Objective: Current European regulations only require drugs to be safe and effective, although there is heavy demand for comparative efficacy data to demonstrate the added value of new drugs. The objective of the analysis reported here was to assess the added value of new anticancer drugs for haematological malignancies that have been approved by the European Medicines Agency (EMEA) based on the clinical data provided at the time of submission.
Methods: Information on the evidence supporting the approval was extracted from the European Public Assessment Reports (EPARs). Documents were surveyed for new applications and for subsequent extensions between January 1995, when the EMEA was set up, and May 2006. The added value of newly approved drugs was assessed by an algorithm that evaluates the strength of evidence based on methodological appropriateness (randomised comparison) and the importance of clinical advantage (in terms of the magnitude of benefit, hardness of outcome measures, adequacy of comparator).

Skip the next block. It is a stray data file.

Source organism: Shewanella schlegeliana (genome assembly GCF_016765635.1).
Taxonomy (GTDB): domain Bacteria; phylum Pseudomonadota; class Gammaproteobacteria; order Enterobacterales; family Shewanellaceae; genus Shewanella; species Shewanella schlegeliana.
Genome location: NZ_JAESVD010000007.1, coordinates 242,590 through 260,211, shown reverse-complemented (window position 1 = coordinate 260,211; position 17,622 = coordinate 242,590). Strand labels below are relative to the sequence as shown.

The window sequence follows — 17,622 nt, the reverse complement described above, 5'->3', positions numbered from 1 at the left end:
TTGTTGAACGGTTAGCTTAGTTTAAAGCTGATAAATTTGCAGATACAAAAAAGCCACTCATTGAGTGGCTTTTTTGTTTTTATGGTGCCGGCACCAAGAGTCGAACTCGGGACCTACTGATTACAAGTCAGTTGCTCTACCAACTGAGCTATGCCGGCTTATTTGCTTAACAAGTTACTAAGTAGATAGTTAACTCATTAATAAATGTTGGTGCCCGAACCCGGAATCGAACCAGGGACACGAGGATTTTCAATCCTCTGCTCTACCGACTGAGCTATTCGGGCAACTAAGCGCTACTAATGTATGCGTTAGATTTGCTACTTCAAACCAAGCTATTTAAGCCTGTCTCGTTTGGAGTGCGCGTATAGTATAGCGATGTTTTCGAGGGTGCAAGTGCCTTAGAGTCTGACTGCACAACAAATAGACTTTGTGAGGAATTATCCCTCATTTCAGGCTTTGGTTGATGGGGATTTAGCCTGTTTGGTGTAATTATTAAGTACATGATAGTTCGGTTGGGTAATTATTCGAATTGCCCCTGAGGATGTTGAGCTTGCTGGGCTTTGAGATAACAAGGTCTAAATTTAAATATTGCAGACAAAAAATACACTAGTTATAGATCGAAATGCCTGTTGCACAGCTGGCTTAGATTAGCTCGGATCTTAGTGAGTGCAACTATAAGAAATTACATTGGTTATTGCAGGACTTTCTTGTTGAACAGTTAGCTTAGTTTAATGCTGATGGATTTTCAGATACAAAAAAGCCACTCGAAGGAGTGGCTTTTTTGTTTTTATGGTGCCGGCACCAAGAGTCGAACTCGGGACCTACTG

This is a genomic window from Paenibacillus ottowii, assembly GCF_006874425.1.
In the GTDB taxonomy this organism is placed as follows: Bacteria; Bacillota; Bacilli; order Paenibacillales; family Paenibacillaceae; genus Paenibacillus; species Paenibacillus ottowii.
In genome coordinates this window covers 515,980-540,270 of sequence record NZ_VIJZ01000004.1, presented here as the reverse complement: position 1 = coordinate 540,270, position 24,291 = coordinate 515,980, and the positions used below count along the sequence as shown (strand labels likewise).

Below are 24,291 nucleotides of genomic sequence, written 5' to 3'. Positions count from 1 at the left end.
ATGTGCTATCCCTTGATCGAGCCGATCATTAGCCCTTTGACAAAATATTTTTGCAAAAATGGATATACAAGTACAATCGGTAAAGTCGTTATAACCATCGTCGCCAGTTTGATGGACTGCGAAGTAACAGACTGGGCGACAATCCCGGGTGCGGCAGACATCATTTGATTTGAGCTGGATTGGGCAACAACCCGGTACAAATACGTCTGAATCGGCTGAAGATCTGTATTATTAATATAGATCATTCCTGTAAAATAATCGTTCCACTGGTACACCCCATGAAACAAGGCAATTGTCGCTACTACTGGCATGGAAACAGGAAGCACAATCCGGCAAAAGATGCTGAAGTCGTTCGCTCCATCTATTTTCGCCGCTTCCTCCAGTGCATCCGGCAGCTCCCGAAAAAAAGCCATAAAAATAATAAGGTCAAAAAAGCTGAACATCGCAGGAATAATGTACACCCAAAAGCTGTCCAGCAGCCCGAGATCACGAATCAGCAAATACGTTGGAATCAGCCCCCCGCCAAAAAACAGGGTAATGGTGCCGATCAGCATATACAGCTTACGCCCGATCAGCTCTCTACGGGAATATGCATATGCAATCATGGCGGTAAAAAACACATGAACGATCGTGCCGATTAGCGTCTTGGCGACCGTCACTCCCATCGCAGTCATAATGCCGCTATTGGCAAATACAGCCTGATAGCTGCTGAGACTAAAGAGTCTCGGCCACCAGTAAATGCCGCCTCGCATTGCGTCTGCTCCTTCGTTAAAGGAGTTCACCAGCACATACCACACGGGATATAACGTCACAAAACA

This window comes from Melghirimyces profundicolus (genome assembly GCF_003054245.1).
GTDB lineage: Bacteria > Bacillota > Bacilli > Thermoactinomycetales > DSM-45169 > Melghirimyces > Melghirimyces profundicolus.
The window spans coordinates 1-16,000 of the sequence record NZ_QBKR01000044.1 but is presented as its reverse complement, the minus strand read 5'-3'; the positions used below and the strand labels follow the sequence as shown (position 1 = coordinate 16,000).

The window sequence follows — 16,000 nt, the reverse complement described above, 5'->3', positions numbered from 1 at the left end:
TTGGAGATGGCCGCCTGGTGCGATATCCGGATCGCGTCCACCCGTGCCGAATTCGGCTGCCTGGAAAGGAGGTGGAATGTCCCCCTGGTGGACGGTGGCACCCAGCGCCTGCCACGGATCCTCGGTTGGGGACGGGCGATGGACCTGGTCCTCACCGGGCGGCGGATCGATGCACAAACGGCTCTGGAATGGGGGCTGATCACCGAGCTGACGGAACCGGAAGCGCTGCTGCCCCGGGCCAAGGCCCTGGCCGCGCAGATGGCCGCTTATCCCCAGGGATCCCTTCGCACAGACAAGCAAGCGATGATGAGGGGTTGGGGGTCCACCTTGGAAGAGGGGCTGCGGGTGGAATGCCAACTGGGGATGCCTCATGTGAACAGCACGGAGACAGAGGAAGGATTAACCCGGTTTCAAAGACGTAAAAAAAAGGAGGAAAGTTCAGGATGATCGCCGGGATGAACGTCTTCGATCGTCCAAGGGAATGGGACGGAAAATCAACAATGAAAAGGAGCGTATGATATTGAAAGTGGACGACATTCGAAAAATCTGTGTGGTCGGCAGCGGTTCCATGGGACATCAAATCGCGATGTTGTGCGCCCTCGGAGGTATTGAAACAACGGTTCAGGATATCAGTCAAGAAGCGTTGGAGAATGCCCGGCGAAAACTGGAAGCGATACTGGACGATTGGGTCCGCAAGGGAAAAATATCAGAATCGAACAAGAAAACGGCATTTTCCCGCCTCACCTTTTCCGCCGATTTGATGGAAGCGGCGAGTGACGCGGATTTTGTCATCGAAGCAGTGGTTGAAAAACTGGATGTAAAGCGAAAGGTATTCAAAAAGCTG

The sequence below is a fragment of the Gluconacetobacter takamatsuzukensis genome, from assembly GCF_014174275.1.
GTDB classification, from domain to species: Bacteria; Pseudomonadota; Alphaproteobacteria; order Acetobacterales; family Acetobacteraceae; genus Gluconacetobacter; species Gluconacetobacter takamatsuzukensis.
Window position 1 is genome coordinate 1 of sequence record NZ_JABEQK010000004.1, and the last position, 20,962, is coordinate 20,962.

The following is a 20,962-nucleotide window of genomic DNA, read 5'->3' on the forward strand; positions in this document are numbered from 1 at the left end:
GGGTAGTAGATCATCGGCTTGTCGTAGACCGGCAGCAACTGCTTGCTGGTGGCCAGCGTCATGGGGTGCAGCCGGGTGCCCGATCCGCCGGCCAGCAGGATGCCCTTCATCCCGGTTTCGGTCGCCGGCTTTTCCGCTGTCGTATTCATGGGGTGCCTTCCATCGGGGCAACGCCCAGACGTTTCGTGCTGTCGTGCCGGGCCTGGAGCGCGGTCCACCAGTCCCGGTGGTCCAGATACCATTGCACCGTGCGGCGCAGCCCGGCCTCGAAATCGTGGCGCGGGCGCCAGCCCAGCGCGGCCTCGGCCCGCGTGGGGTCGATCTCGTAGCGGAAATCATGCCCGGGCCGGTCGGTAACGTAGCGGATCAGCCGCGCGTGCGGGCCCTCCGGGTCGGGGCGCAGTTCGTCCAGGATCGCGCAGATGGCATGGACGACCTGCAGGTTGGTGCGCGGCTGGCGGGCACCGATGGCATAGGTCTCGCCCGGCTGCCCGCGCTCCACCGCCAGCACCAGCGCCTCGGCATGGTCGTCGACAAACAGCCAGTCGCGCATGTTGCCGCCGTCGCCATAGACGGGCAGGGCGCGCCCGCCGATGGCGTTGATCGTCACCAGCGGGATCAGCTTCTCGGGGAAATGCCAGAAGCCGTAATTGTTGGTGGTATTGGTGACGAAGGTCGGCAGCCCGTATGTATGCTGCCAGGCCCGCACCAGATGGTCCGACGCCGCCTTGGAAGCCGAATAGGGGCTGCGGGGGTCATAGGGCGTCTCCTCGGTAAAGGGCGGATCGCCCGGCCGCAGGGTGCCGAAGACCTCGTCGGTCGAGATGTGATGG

Results: Eleven anticancer drugs were analysed. Of 17 indications, nine (53%) were approved on the basis of single-arm trials (SATs), and eight (47%) were approved on the basis of randomised controlled (clinical) trials (RCTs). The most frequently used endpoint was response rate (12 of 17 indications, 70%). On the basis of our criteria, only four of the 11 drugs show a consistent added value.
Conclusion: We were unable to establish an added value for about two thirds of the drugs evaluated in this study, primarily due to methodological aspects related to study design and endpoint robustness.